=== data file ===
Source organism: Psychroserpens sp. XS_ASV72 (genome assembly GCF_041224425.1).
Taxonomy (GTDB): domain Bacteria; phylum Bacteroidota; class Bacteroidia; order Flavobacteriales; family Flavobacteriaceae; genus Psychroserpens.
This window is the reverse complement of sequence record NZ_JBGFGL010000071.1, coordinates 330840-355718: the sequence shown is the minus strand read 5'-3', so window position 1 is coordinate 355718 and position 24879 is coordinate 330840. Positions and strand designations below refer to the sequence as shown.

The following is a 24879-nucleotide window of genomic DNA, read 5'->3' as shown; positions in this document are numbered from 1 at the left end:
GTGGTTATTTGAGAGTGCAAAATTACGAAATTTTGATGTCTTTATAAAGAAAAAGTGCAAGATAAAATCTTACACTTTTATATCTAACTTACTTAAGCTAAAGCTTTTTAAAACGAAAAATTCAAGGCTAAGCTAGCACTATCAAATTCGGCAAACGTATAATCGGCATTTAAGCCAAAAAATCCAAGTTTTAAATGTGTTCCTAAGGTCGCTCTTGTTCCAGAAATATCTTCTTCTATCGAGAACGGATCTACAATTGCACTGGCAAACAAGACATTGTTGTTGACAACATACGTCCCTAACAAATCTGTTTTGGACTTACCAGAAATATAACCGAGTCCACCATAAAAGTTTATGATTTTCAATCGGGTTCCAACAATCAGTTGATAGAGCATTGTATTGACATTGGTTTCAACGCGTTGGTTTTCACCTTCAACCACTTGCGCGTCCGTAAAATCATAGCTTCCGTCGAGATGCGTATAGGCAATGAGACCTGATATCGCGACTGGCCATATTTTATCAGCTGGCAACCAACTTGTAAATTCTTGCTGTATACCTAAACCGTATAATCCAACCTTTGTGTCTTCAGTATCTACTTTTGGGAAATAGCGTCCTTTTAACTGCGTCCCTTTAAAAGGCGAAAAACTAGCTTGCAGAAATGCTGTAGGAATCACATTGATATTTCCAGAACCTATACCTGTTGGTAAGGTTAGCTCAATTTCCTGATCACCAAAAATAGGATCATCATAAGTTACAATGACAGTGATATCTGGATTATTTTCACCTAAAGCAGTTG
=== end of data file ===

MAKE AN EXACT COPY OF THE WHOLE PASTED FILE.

Source organism: Psychroserpens sp. XS_ASV72 (genome assembly GCF_041224425.1).
Taxonomy (GTDB): domain Bacteria; phylum Bacteroidota; class Bacteroidia; order Flavobacteriales; family Flavobacteriaceae; genus Psychroserpens.
This window is the reverse complement of sequence record NZ_JBGFGL010000071.1, coordinates 330840-355718: the sequence shown is the minus strand read 5'-3', so window position 1 is coordinate 355718 and position 24879 is coordinate 330840. Positions and strand designations below refer to the sequence as shown.

The following is a 24879-nucleotide window of genomic DNA, read 5'->3' as shown; positions in this document are numbered from 1 at the left end:
GTGGTTATTTGAGAGTGCAAAATTACGAAATTTTGATGTCTTTATAAAGAAAAAGTGCAAGATAAAATCTTACACTTTTATATCTAACTTACTTAAGCTAAAGCTTTTTAAAACGAAAAATTCAAGGCTAAGCTAGCACTATCAAATTCGGCAAACGTATAATCGGCATTTAAGCCAAAAAATCCAAGTTTTAAATGTGTTCCTAAGGTCGCTCTTGTTCCAGAAATATCTTCTTCTATCGAGAACGGATCTACAATTGCACTGGCAAACAAGACATTGTTGTTGACAACATACGTCCCTAACAAATCTGTTTTGGACTTACCAGAAATATAACCGAGTCCACCATAAAAGTTTATGATTTTCAATCGGGTTCCAACAATCAGTTGATAGAGCATTGTATTGACATTGGTTTCAACGCGTTGGTTTTCACCTTCAACCACTTGCGCGTCCGTAAAATCATAGCTTCCGTCGAGATGCGTATAGGCAATGAGACCTGATATCGCGACTGGCCATATTTTATCAGCTGGCAACCAACTTGTAAATTCTTGCTGTATACCTAAACCGTATAATCCAACCTTTGTGTCTTCAGTATCTACTTTTGGGAAATAGCGTCCTTTTAACTGCGTCCCTTTAAAAGGCGAAAAACTAGCTTGCAGAAATGCTGTAGGAATCACATTGATATTTCCAGAACCTATACCTGTTGGTAAGGTTAGCTCAATTTCCTGATCACCAAAAATAGGATCATCATAAGTTACAATGACAGTGATATCTGGATTATTTTCACCTAAAGCAGTTG